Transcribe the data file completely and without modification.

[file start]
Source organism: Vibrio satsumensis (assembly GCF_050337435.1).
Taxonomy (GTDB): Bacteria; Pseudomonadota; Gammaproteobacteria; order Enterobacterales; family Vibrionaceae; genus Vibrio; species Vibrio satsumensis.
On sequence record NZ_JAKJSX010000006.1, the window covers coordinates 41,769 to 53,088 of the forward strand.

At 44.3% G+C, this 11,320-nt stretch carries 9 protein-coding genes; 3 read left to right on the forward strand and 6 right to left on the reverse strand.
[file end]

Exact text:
Source organism: Vibrio satsumensis (assembly GCF_050337435.1).
Taxonomy (GTDB): Bacteria; Pseudomonadota; Gammaproteobacteria; order Enterobacterales; family Vibrionaceae; genus Vibrio; species Vibrio satsumensis.
On sequence record NZ_JAKJSX010000006.1, the window covers coordinates 41,769 to 53,088 of the forward strand.

At 44.3% G+C, this 11,320-nt stretch carries 9 protein-coding genes; 3 read left to right on the forward strand and 6 right to left on the reverse strand.